Tuesday, December 30, 2014

Peril and promise

I thought we might have an easier clinic day than most, being Christmas Eve.  Although our patient numbers were down a little, in the afternoon I limped across the line after encountering one patient in particular.  

As he made his way toward me, shoulders slumped in a defeated posture, I could tell his face was swollen and his breath was short.  I looked at the clinic book he just handed me with his name printed on the front: Luke.  The same as my twin brother.  Not even in my room yet, I knew I would struggle through this visit.

One year prior I enjoyed reading a book next to a roaring fire in my parents' living room with a beautiful Christmas tree, preparing to move my young family to Papua New Guinea  But Luke began struggling for breath on his daily walks up and down the mountains of his village.  He got medicine from the local aid post, but it didn't help and he went to a hospital a few weeks later getting slowly worse.  Worried about his cough and shortness of breath, they treated him with six months of Tuberculosis medications.  Nothing helped.  Doctors and medicines weren't making a dent in Luke's condition - and he got weaker and began losing weight.

His sister came with him into my room, bearing the body language of someone who has seen countless doctors that couldn't give them a proper answer.  Reviewing his symptoms, looking at his thin but swollen frame and going over his X-ray and ultrasound with Dr Bill, it became obvious that Luke had cancer in his chest.  Not inside his lungs, but outside of them - compressing their ability to expand and breathe and limiting how much blood his heart could pump to the rest of his body.  Luke was dying.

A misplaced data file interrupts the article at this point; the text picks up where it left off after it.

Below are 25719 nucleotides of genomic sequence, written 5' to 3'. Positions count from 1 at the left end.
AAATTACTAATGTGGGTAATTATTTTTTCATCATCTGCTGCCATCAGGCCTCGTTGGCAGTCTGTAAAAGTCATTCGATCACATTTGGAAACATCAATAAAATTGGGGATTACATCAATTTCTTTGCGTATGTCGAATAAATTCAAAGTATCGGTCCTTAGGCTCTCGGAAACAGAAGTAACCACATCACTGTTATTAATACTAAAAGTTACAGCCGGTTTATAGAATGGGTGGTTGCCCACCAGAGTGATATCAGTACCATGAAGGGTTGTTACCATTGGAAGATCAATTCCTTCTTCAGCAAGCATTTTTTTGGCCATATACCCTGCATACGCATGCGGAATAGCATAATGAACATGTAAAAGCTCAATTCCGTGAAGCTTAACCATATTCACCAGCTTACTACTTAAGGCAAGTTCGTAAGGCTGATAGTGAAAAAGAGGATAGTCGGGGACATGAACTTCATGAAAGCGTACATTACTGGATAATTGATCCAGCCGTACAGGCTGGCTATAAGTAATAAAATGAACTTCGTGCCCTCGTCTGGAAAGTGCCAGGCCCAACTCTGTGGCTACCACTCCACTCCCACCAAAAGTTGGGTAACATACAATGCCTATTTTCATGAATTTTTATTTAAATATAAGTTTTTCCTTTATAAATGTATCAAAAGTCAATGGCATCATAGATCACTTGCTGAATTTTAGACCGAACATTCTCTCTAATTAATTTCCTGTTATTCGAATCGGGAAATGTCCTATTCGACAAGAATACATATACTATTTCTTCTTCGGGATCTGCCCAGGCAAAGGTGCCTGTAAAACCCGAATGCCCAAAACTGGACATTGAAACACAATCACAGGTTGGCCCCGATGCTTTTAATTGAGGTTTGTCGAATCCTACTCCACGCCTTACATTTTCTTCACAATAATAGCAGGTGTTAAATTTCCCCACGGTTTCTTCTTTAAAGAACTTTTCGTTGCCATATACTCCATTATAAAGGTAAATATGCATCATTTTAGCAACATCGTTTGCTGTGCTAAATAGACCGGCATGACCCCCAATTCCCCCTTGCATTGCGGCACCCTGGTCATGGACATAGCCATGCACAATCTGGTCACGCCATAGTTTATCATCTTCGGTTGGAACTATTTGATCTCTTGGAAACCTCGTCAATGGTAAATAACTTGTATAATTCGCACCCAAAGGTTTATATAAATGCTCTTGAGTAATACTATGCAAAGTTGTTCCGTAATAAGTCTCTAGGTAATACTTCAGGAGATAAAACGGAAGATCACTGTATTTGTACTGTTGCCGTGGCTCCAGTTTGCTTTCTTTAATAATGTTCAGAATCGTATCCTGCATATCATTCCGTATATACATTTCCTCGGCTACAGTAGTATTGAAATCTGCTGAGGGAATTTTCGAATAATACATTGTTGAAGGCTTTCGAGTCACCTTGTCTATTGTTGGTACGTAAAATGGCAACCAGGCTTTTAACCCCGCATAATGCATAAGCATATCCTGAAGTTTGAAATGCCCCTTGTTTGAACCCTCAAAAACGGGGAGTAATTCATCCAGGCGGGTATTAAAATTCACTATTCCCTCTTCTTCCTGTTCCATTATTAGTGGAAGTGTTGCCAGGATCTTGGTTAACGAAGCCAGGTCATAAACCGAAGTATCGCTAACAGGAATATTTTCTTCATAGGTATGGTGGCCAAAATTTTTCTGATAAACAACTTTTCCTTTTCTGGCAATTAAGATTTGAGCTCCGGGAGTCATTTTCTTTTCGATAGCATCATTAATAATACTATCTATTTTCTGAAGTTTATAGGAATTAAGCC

I explained that I couldn't cure him.  I couldn't give a medicine that would take away this cancer and a surgery to remove it would kill him in this place.  Dr Bill might, I said, be able to take away some of his shortness of breath and help him be more comfortable - but it would take several weeks of strong medicine that could leave him weak and tired, or even kill him sooner.  Luke didn't hesitate - he wanted medicine to try and shrink his tumor and maybe help his suffering.

My job in the States at this point involves sending him to a specialist, who then administers medicine in a carefully calculated and controlled fashion while closely monitoring Luke's blood counts and other possible side effects.  In the U.S. he might even get a long shot at a surgery to remove some of his tumor, enabling him to breathe easier and live longer in comfort.  But in this place, Luke gets a little IV fluid and two different kinds of poison injected into his veins, with the prayers and hopes of his doctors that he will return feeling slightly better and not worse.


Kudjip chemotherapy

Barimo came to the Kudjip emergency department about one in the morning and our nurse, Mr Thomas called me concerned about him.  I wish I could say I immediately got myself out of bed and up to the hospital - but I did not.  Barimo experienced epigastric pain, but his vital signs were normal so I gave Thomas his admission orders over the phone which he carried out.  "After all," I thought "what could I do differently if I were there?"  I tried to get some sleep after what had been a busy call.

An hour later, Lucy from medical ward calls me to say that Barimo is confused, short of breath and clutching his abdomen in pain.  When I arrived, Barimo looked every bit the heart attack patient, hooked up to oxygen but still cool and sweaty with a thin and thready pulse.  In a brief lucid moment, he shook my hand and said, "Hello, dokta."  I gave him morphine and prepared to give aspirin and nitroglycerin, but his heart gave out first.